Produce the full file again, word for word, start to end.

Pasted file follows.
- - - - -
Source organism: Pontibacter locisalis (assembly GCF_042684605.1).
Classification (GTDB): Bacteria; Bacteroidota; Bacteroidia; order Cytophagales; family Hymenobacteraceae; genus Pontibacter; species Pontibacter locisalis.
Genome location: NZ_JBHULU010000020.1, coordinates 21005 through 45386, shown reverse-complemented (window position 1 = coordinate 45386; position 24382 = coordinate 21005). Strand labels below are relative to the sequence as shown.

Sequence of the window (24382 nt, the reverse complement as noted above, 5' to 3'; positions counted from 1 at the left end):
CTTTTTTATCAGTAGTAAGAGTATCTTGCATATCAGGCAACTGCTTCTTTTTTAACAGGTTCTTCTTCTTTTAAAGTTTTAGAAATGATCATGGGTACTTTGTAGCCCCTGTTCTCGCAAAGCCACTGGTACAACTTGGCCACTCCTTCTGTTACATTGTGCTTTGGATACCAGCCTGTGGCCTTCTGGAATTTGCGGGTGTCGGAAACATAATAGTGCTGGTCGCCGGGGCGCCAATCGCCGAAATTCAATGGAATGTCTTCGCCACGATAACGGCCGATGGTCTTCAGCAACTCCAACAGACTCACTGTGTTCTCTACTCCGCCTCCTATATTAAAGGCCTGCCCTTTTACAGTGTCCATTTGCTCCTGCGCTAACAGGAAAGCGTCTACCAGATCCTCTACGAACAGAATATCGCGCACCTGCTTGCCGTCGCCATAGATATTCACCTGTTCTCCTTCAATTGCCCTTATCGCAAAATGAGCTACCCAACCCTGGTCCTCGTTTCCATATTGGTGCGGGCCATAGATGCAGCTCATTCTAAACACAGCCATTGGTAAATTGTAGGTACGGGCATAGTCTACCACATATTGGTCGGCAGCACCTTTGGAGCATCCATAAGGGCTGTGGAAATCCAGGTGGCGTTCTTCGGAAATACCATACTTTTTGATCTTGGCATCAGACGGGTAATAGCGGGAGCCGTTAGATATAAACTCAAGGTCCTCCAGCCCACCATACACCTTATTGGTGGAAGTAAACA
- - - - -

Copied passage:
Source organism: Pontibacter locisalis (assembly GCF_042684605.1).
Classification (GTDB): Bacteria; Bacteroidota; Bacteroidia; order Cytophagales; family Hymenobacteraceae; genus Pontibacter; species Pontibacter locisalis.
Genome location: NZ_JBHULU010000020.1, coordinates 21005 through 45386, shown reverse-complemented (window position 1 = coordinate 45386; position 24382 = coordinate 21005). Strand labels below are relative to the sequence as shown.

Sequence of the window (24382 nt, the reverse complement as noted above, 5' to 3'; positions counted from 1 at the left end):
CTTTTTTATCAGTAGTAAGAGTATCTTGCATATCAGGCAACTGCTTCTTTTTTAACAGGTTCTTCTTCTTTTAAAGTTTTAGAAATGATCATGGGTACTTTGTAGCCCCTGTTCTCGCAAAGCCACTGGTACAACTTGGCCACTCCTTCTGTTACATTGTGCTTTGGATACCAGCCTGTGGCCTTCTGGAATTTGCGGGTGTCGGAAACATAATAGTGCTGGTCGCCGGGGCGCCAATCGCCGAAATTCAATGGAATGTCTTCGCCACGATAACGGCCGATGGTCTTCAGCAACTCCAACAGACTCACTGTGTTCTCTACTCCGCCTCCTATATTAAAGGCCTGCCCTTTTACAGTGTCCATTTGCTCCTGCGCTAACAGGAAAGCGTCTACCAGATCCTCTACGAACAGAATATCGCGCACCTGCTTGCCGTCGCCATAGATATTCACCTGTTCTCCTTCAATTGCCCTTATCGCAAAATGAGCTACCCAACCCTGGTCCTCGTTTCCATATTGGTGCGGGCCATAGATGCAGCTCATTCTAAACACAGCCATTGGTAAATTGTAGGTACGGGCATAGTCTACCACATATTGGTCGGCAGCACCTTTGGAGCATCCATAAGGGCTGTGGAAATCCAGGTGGCGTTCTTCGGAAATACCATACTTTTTGATCTTGGCATCAGACGGGTAATAGCGGGAGCCGTTAGATATAAACTCAAGGTCCTCCAGCCCACCATACACCTTATTGGTGGAAGTAAACA